Negotiations over a potential “blue-white alliance” for next year’s presidential election remained deadlocked yesterday, with the Taiwan People’s Party (TPP) saying that the Chinese Nationalist Party’s (KMT) demand for a swift response to its appeal for a joint ticket was like a “forced marriage,” which the KMT rebutted by saying it only wanted to ascertain who would be “the bride and the groom.”
New Taipei City Mayor Hou You-yi (侯友宜), the KMT’s presidential candidate, said for the first time in an interview with three Chinese-language dailies — the Liberty Times (the sister paper of the Taipei Times), United Daily News and China Times — that he would not insist on being the presidential candidate on a joint ticket with the smaller opposition TPP.
Hou said he was open to running as vice president alongside rival candidate Ko Wen-je (柯文哲) of the TPP to unseat the Democratic Progressive Party (DPP).
Photo: Wang Yi-sung, Taipei Times
However, Hou stressed the necessity of being on the same ticket with Ko, who had earlier said that if he leads the presidential ticket, the vice presidential position could be open to anyone recommended by the KMT.
“For the KMT-TPP alliance to be completed and achieve a change in [ruling] parties, the names of both individuals [his and Ko’s] must be on the same ballot,” Hou said.
The KMT and the TPP have been deadlocked on how to present a unified front in the election to challenge the DPP, because both Hou and Ko want to head a presidential ticket, and the parties have disagreed on how to determine the best choice.
The KMT has proposed conducting an open primary, while the TPP has suggested conducting polls.
The polling methodology proposed by the TPP involves 50 percent representation from landline surveys and 50 percent from mobile phone surveys, or exclusively using mobile phones.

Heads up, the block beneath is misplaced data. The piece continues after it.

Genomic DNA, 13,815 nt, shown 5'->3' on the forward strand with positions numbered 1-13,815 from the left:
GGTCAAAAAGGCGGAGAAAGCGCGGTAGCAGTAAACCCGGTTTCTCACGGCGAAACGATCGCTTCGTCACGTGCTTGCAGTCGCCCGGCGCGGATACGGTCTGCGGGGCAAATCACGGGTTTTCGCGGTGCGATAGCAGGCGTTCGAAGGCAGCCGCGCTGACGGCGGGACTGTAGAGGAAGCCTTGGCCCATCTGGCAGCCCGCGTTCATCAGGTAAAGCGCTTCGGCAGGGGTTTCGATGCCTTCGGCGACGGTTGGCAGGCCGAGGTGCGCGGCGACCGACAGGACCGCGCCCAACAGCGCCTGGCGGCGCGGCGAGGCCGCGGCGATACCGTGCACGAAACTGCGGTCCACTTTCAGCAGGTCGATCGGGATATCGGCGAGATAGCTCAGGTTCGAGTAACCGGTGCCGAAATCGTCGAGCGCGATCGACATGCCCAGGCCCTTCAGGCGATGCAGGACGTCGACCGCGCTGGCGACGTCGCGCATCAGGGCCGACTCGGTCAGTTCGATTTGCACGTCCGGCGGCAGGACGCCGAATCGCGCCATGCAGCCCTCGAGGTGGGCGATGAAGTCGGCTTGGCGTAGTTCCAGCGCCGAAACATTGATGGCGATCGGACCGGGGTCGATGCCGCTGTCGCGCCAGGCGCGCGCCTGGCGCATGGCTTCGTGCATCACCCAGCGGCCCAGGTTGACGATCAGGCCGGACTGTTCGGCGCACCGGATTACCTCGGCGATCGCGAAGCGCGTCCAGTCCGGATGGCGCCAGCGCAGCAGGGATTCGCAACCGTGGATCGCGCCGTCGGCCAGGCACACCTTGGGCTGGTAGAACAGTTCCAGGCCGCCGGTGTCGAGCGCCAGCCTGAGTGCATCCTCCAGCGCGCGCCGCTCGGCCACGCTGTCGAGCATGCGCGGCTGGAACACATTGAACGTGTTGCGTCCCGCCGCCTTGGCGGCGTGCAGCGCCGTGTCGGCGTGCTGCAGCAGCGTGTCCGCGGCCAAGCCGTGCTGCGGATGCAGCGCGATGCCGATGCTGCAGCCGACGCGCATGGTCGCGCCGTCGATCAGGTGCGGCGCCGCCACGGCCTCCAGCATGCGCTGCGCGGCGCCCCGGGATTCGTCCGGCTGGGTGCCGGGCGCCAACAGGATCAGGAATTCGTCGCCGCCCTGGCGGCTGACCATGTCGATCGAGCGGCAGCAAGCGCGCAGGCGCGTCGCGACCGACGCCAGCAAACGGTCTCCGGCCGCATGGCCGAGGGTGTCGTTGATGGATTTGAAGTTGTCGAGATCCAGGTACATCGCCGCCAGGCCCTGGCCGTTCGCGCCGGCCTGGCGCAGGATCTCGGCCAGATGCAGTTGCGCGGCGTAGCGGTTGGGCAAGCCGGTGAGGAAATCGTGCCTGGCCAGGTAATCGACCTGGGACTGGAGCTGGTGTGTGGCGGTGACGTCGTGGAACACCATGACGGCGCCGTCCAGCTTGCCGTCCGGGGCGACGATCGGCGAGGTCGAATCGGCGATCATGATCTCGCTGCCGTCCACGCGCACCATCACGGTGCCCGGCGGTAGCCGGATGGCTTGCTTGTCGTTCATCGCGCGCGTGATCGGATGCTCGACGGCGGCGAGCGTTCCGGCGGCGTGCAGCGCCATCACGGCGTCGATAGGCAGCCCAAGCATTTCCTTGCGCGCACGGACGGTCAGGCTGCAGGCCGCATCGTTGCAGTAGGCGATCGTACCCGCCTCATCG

Hou said in the interview that the top billing could be decided by incorporating both a primary and polls, with each given equal weight, an apparent compromise intended to resolve the deadlock.
Hou’s campaign office previously announced plans to conduct the primary on Nov. 5.
Hou said that preparations for such a vote would take approximately 10 days.
Based on this timeline, he said he expects a response from Ko by today.
Ko yesterday said that issuing an ultimatum and demanding a response within a day is not the way to go.
“It feels like a major party suppressing a smaller one,” Ko said, likening Hou’s proposal to a “forced marriage” that leaves him with no room for choice.
Ko said he hoped the stalemate could be resolved before the end of the month.
Later yesterday, Hou held a press conference alongside KMT Chairman Eric Chu (朱立倫), saying that whether it is the TPP’s timetable of the end of this month or the KMT’s Nov. 5 deadline, time is of the essence and they would just like Ko to ascertain whether “the ones in the marriage are Ko and Hou” before negotiations could continue.
“Only when both sides are willing can the marriage be successful,” Hou added.
Additional reporting by Lin Hsin-han and Huang Chin-hsuan
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